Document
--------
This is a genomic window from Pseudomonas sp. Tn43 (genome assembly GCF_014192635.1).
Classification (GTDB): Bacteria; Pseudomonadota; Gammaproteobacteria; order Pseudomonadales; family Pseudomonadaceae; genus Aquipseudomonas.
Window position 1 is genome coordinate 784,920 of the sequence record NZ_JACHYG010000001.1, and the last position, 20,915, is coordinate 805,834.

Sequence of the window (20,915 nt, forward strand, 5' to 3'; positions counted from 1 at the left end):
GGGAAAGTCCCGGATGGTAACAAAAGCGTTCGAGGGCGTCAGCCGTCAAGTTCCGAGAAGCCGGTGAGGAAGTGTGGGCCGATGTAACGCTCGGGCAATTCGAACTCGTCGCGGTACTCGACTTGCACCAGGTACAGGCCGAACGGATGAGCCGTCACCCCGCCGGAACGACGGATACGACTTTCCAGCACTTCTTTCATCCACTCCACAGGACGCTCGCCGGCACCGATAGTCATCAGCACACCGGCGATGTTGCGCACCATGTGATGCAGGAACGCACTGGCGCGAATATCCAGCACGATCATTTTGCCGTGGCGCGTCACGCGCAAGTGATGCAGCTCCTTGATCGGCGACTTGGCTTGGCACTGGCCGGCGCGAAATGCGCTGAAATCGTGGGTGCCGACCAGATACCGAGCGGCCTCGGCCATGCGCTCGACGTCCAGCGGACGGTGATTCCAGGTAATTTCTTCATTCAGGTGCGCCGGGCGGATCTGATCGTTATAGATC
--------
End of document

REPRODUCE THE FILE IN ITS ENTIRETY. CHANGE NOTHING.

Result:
This is a genomic window from Pseudomonas sp. Tn43 (genome assembly GCF_014192635.1).
Classification (GTDB): Bacteria; Pseudomonadota; Gammaproteobacteria; order Pseudomonadales; family Pseudomonadaceae; genus Aquipseudomonas.
Window position 1 is genome coordinate 784,920 of the sequence record NZ_JACHYG010000001.1, and the last position, 20,915, is coordinate 805,834.

Sequence of the window (20,915 nt, forward strand, 5' to 3'; positions counted from 1 at the left end):
GGGAAAGTCCCGGATGGTAACAAAAGCGTTCGAGGGCGTCAGCCGTCAAGTTCCGAGAAGCCGGTGAGGAAGTGTGGGCCGATGTAACGCTCGGGCAATTCGAACTCGTCGCGGTACTCGACTTGCACCAGGTACAGGCCGAACGGATGAGCCGTCACCCCGCCGGAACGACGGATACGACTTTCCAGCACTTCTTTCATCCACTCCACAGGACGCTCGCCGGCACCGATAGTCATCAGCACACCGGCGATGTTGCGCACCATGTGATGCAGGAACGCACTGGCGCGAATATCCAGCACGATCATTTTGCCGTGGCGCGTCACGCGCAAGTGATGCAGCTCCTTGATCGGCGACTTGGCTTGGCACTGGCCGGCGCGAAATGCGCTGAAATCGTGGGTGCCGACCAGATACCGAGCGGCCTCGGCCATGCGCTCGACGTCCAGCGGACGGTGATTCCAGGTAATTTCTTCATTCAGGTGCGCCGGGCGGATCTGATCGTTATAGATC